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Real World Physics Problems Newsletter - Exoplanets, Issue #17
March 25, 2015

Life On Exoplanets

planets orbiting a red sun

Source: NASA/JPL-Caltech

Exoplanets are planets that orbit other stars besides our sun. Some of these planets lie within habitable zones around their parent star. This is defined as a temperature zone (dictated by the distance of the planet from the star) which allows liquid water to exist on the planet surface. This would allow the planet to support life as we know it. It is possible that some of these planets have evolved intelligent life such as ours, which means that there could be many advanced civilizations out there in the vastness of space. It is estimated that there are 40 billion habitable Earth-sized planets in our Milky Way galaxy. This number is higher if we assume that life can also exist in conditions far different from those here on earth.

Perhaps the most likely stars to contain life-bearing planets are red dwarfs. They are by far the most common types of stars within the Milky Way, and they have a very long lifespan, much longer than that of our sun. The lifespan of our sun is 10 billion years, while the lifespan of a red dwarf can be as much as 10 trillion years. The extremely long lifespan of a red dwarf increases the possibility for intelligent life to evolve on a planet that orbits it. It has therefore been suggested that red dwarfs are the best star candidates in which to search for alien life.

Life on an exoplanet orbiting a red dwarf star would probably look very different from ours. The brightness of a red dwarf is much less than that of our sun, so life on red dwarf planets would have to evolve ways to survive in the presence of lower solar radiation. Plant foliage, for example, would probably be black in color in order to absorb as much solar radiation as possible, and enable photosynthesis to occur.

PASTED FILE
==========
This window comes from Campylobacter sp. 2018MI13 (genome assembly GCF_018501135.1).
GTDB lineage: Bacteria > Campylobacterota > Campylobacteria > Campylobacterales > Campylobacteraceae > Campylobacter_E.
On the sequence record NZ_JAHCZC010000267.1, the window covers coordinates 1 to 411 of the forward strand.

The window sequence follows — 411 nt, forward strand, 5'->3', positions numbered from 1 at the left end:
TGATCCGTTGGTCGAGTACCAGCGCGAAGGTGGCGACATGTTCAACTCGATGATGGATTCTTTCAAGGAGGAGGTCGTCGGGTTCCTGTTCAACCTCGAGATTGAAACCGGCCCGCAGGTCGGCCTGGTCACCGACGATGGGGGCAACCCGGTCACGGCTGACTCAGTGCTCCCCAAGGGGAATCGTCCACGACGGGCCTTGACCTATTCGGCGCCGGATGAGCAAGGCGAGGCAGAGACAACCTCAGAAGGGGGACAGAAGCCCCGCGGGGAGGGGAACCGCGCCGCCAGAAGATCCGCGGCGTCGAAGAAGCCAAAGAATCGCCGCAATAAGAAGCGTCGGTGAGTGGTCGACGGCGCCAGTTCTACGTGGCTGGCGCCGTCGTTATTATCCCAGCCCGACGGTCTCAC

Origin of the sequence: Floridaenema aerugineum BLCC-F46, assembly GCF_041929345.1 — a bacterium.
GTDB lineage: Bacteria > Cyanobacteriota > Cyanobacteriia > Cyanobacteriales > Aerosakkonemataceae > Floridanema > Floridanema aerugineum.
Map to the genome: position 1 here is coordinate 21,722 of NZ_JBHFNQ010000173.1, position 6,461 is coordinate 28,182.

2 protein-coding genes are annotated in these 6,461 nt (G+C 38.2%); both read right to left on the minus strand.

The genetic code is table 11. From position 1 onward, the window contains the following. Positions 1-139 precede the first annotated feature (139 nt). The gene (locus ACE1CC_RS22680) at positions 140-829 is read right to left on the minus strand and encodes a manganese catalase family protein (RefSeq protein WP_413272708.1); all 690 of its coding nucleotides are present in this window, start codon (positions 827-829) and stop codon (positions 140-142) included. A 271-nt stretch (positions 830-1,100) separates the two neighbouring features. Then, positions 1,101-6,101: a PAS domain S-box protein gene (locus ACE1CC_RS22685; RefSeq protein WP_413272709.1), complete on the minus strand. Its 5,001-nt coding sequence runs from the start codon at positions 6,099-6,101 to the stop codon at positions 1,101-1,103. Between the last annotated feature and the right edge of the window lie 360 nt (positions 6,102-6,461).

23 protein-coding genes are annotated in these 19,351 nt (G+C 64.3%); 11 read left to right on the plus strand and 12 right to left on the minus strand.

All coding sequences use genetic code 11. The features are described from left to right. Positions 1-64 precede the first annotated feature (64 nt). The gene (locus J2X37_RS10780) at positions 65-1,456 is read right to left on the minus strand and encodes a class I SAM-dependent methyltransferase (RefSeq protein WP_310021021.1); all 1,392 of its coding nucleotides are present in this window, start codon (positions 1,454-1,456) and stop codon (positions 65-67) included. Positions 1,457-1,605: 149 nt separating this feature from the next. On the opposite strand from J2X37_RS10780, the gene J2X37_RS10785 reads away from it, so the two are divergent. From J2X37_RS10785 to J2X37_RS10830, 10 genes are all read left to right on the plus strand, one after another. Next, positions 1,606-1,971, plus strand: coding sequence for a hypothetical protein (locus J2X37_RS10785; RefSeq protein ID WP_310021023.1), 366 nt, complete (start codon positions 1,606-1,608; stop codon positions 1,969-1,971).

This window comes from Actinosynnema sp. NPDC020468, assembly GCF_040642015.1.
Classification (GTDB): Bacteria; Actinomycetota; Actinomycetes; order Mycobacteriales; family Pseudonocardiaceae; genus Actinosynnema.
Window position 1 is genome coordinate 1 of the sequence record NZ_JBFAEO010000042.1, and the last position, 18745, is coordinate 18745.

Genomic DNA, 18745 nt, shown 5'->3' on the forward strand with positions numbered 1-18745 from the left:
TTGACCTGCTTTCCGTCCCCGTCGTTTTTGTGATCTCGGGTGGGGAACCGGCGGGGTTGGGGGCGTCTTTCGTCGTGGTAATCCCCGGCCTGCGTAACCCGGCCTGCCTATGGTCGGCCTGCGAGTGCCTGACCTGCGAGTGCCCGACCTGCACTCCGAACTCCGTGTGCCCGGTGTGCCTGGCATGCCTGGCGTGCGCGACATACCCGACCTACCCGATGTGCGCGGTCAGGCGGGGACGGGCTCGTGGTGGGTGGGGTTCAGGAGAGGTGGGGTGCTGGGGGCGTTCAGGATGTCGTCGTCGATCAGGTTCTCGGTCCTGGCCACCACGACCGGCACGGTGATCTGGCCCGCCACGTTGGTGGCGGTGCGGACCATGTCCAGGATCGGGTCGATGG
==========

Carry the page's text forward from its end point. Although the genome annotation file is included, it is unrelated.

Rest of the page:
Detecting the presence of habitable exoplanets orbiting other stars is not easy. It takes highly specialized equipment and sophisticated analysis techniques. One way is to observe how quickly exoplanets orbit their parent star, in those instances where the plane of the orbit lies in our plane of view. Every time the planet passes in front of its parent star, the light from the star reaching us diminishes a tiny bit. This slight reduction in star brightness can be detected by the Kepler space telescope which actively looks for exoplanets. The degree of reduction in brightness can be used to calculate the diameter of the planet, and the time interval between passes (in front of the star) can be used to calculate how large its orbit is, and based on this, what the approximate surface temperature of the planet might be. This in turn gives an estimate of the probability that this planet can harbor life as we know it. Indeed, there may be 40 billion, or more, such planets in our galaxy alone, meaning Earth is far from unique.

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